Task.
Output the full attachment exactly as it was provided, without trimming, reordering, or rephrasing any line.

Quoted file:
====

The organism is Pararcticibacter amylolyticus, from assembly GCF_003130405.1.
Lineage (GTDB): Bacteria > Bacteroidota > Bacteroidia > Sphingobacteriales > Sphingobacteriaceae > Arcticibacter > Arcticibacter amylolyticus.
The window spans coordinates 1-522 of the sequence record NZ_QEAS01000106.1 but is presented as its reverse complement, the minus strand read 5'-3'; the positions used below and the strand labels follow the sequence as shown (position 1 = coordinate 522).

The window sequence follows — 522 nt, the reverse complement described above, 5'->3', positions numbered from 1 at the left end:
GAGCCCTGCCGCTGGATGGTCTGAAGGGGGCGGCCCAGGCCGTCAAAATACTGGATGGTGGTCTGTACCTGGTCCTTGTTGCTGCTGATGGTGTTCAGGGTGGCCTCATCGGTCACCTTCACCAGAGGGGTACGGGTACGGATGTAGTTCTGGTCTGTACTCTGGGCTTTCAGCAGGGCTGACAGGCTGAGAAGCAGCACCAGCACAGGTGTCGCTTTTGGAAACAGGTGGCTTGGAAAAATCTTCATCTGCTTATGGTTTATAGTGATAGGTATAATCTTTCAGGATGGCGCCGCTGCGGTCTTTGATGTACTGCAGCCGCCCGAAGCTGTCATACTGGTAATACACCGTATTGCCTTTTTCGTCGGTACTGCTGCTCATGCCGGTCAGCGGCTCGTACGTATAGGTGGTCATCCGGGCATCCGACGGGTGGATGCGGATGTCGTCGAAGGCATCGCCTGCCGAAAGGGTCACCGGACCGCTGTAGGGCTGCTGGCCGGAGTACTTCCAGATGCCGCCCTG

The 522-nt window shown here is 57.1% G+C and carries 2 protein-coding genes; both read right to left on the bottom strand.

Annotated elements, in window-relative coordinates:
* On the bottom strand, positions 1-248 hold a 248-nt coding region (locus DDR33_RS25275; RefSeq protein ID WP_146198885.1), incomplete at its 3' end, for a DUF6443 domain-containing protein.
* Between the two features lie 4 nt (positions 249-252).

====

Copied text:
The organism is Pararcticibacter amylolyticus, from assembly GCF_003130405.1.
Lineage (GTDB): Bacteria > Bacteroidota > Bacteroidia > Sphingobacteriales > Sphingobacteriaceae > Arcticibacter > Arcticibacter amylolyticus.
The window spans coordinates 1-522 of the sequence record NZ_QEAS01000106.1 but is presented as its reverse complement, the minus strand read 5'-3'; the positions used below and the strand labels follow the sequence as shown (position 1 = coordinate 522).

The window sequence follows — 522 nt, the reverse complement described above, 5'->3', positions numbered from 1 at the left end:
GAGCCCTGCCGCTGGATGGTCTGAAGGGGGCGGCCCAGGCCGTCAAAATACTGGATGGTGGTCTGTACCTGGTCCTTGTTGCTGCTGATGGTGTTCAGGGTGGCCTCATCGGTCACCTTCACCAGAGGGGTACGGGTACGGATGTAGTTCTGGTCTGTACTCTGGGCTTTCAGCAGGGCTGACAGGCTGAGAAGCAGCACCAGCACAGGTGTCGCTTTTGGAAACAGGTGGCTTGGAAAAATCTTCATCTGCTTATGGTTTATAGTGATAGGTATAATCTTTCAGGATGGCGCCGCTGCGGTCTTTGATGTACTGCAGCCGCCCGAAGCTGTCATACTGGTAATACACCGTATTGCCTTTTTCGTCGGTACTGCTGCTCATGCCGGTCAGCGGCTCGTACGTATAGGTGGTCATCCGGGCATCCGACGGGTGGATGCGGATGTCGTCGAAGGCATCGCCTGCCGAAAGGGTCACCGGACCGCTGTAGGGCTGCTGGCCGGAGTACTTCCAGATGCCGCCCTG

The 522-nt window shown here is 57.1% G+C and carries 2 protein-coding genes; both read right to left on the bottom strand.

Annotated elements, in window-relative coordinates:
* On the bottom strand, positions 1-248 hold a 248-nt coding region (locus DDR33_RS25275; RefSeq protein ID WP_146198885.1), incomplete at its 3' end, for a DUF6443 domain-containing protein.
* Between the two features lie 4 nt (positions 249-252).